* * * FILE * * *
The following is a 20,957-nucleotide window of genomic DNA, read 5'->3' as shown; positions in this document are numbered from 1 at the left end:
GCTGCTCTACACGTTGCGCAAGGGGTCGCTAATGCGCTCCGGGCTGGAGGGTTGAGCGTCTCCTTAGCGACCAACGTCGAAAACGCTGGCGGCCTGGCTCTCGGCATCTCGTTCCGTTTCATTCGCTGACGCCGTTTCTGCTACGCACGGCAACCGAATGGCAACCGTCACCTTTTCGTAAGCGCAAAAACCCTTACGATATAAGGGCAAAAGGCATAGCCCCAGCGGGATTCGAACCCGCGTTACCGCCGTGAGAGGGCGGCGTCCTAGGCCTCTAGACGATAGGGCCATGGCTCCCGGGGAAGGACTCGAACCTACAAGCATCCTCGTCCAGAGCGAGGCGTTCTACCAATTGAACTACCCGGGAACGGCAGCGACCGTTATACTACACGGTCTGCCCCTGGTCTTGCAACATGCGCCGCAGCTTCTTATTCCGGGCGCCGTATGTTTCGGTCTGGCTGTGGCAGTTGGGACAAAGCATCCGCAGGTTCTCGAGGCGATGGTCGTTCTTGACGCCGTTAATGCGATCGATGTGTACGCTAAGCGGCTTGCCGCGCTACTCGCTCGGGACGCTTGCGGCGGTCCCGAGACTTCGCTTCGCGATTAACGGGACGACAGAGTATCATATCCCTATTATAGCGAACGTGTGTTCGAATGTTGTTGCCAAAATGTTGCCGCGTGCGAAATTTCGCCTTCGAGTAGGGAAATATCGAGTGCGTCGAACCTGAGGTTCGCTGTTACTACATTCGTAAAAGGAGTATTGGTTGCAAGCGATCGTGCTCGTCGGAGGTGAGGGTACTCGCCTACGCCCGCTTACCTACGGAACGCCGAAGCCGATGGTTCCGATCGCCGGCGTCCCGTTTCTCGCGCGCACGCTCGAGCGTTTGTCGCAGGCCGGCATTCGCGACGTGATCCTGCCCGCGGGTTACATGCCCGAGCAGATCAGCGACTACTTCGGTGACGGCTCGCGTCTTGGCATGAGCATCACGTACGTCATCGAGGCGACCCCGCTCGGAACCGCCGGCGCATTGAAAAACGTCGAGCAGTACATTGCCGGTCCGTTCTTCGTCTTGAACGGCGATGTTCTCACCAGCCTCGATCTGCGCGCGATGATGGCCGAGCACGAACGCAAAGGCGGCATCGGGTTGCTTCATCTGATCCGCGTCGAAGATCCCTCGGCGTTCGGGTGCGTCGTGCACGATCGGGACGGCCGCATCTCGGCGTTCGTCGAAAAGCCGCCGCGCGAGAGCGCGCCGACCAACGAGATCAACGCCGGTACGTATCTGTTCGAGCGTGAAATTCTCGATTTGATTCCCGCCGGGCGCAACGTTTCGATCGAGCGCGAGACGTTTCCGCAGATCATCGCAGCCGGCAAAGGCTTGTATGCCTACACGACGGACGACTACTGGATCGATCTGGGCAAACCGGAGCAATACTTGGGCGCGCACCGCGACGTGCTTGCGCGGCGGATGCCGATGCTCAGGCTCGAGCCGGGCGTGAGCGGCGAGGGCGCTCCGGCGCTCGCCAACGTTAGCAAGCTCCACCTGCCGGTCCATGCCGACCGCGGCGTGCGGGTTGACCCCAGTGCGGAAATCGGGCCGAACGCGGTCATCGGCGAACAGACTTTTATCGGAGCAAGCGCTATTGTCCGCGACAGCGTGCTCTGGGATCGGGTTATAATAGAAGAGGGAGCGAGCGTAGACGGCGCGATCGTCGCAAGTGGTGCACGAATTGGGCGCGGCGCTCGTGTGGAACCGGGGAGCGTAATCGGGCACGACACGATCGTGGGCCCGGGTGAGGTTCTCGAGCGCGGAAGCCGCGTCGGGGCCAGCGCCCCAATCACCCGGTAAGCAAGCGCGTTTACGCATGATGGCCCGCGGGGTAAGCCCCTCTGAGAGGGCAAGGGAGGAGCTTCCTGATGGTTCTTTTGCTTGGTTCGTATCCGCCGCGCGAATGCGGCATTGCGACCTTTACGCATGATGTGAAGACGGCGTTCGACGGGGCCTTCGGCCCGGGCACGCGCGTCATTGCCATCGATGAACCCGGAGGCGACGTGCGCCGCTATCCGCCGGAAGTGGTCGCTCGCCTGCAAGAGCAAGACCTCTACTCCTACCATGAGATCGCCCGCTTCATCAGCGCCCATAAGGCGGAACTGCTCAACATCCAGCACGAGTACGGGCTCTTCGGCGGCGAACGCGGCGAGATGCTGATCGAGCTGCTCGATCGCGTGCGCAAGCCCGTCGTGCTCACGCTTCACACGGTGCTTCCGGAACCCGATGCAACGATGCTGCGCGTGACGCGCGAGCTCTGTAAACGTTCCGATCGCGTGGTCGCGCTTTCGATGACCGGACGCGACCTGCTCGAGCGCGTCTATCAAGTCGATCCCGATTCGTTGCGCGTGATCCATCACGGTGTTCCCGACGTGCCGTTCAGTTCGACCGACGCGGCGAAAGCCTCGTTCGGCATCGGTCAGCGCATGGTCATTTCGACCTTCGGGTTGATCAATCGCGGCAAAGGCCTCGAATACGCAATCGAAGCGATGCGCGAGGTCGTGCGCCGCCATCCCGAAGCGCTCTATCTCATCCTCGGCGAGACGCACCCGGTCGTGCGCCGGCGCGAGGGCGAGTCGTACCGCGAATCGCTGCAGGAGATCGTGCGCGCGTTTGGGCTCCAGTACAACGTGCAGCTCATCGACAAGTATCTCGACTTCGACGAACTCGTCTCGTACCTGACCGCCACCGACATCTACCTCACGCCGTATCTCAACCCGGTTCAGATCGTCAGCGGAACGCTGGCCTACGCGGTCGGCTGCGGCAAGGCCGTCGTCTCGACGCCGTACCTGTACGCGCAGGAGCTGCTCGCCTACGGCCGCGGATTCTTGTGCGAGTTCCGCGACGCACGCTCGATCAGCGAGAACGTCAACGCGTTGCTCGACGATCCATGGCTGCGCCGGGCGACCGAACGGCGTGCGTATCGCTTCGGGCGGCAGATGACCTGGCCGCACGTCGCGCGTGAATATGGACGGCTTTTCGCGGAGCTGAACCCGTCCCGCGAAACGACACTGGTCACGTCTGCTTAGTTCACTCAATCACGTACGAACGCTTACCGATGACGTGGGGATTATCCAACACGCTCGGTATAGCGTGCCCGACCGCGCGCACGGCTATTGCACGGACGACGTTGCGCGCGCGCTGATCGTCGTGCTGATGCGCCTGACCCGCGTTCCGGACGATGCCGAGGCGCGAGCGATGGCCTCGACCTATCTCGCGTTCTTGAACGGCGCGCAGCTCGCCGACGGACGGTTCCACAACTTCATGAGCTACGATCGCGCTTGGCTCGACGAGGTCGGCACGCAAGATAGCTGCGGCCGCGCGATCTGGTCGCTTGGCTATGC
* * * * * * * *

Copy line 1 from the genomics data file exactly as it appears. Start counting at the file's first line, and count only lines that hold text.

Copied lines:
The following is a 20,957-nucleotide window of genomic DNA, read 5'->3' as shown; positions in this document are numbered from 1 at the left end: